Carolina MacGillavrylaan and take the entrance to Science Park at your right. Pass the gate and park your car
at the parking lot. You will find the CWI building when you turn right on the first crossing of roads and pass
under the bridge.
When leaving you can ask the organization a so-called uitrijkaart.
Maps as well
Participation (including lunch) is free of charge but
registration is obligatory.
Questions? Please ask: Margreet Nool
Mike Botchev (University Twente)
Fast time solution of the Maxwell equations by matrix functions
Solution of the time dependent Maxwell equations is an important
problem arising in many applications ranging from nanophotonics to
geoscience and astronomy. The problem is far from trivial, and
solutions typically exhibit complicated wave properties as well
as damping behavior.
Usually, special staggered time stepping schemes are used.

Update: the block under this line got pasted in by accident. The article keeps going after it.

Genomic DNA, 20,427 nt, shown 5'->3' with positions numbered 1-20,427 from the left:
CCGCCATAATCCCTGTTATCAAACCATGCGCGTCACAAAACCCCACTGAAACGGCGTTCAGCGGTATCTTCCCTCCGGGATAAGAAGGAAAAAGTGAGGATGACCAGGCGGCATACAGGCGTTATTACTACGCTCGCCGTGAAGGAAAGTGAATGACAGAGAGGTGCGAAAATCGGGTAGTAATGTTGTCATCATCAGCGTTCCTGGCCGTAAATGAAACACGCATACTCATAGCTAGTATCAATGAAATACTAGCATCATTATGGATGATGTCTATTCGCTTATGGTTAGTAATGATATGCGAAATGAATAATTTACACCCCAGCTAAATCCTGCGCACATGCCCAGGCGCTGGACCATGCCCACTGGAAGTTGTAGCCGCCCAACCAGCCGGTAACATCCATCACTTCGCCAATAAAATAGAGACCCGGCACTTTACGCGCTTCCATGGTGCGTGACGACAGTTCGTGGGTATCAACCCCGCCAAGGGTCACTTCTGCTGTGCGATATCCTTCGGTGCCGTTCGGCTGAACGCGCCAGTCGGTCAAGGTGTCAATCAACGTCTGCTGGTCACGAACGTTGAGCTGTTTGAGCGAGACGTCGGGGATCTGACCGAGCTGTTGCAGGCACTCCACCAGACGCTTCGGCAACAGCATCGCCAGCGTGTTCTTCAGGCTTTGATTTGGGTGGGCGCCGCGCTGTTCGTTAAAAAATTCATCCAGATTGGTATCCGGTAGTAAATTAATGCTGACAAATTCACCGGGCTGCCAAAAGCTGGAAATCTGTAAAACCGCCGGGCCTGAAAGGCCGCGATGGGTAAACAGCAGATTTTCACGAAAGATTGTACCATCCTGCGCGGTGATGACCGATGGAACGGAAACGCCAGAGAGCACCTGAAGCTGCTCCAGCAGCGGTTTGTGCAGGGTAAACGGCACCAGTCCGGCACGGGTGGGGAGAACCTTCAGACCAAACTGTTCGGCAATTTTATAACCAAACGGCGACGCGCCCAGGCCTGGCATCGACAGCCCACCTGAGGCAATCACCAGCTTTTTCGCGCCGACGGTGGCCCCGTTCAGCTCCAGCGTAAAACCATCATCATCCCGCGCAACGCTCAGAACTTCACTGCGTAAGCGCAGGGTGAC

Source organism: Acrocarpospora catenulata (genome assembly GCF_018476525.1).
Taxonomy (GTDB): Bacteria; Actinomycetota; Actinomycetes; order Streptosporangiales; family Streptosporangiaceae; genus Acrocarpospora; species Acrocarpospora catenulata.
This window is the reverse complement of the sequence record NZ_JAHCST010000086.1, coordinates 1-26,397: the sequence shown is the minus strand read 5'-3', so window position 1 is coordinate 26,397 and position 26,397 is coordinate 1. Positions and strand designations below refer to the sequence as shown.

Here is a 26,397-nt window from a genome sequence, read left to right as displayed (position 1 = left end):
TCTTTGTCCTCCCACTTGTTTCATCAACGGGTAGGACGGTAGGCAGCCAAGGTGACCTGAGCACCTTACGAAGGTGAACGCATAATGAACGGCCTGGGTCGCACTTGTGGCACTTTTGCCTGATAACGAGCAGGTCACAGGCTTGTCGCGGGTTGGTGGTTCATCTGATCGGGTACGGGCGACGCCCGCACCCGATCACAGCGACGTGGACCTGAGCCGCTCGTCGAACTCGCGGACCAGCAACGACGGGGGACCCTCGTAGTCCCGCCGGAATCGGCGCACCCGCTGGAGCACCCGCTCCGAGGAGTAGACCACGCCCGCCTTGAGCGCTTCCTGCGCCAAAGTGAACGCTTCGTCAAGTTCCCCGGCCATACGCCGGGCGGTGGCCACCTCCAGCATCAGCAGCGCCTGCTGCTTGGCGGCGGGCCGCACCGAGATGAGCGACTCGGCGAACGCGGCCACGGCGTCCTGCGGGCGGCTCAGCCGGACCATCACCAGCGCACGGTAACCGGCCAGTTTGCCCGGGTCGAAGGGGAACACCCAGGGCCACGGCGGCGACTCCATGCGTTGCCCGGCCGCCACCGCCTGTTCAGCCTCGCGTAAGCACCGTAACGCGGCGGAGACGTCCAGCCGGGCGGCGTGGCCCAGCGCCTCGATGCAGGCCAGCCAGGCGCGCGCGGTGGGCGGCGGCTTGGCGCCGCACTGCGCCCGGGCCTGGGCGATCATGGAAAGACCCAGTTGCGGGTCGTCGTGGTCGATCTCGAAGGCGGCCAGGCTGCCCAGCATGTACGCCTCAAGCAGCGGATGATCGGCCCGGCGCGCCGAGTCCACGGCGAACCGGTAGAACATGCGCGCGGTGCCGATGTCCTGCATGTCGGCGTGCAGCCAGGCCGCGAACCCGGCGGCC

Although their time step may be severely restricted by the CFL
condition, performance of these schemes is hard to beat by modern
implicit or exponential time integration schemes.
We show that in some cases so-called time-stepping-free schemes
provide a very efficient alternative to the standard schemes.
These schemes employ the matrix exponential function and can be
implemented by special block Krylov subspace technigues
Joris Degroote (University Gent)
Partitioned simulation of fluid-structure interaction
In partitioned fluid-structure interaction (FSI) simulations,
a flow solver is coupled with a structural solver.
To satisfy the equilibrium of velocity and traction on the interface
between the fluid and the structure, coupling iterations
need to be performed in every time step.
A straightforward approach with fixed-point iterations often does not converge
for cases with strong interaction and incompressible fluids.
Based on the insights from a stability analysis of these fixed-points iterations,
quasi-Newton coupling schemes have been developed.
These techniques use both solvers as black-boxes and have successfully
been applied to various cases, including adjoint FSI problems. Furthermore,
a quasi-Newton iteration scheme can be accelerated by means of reuse,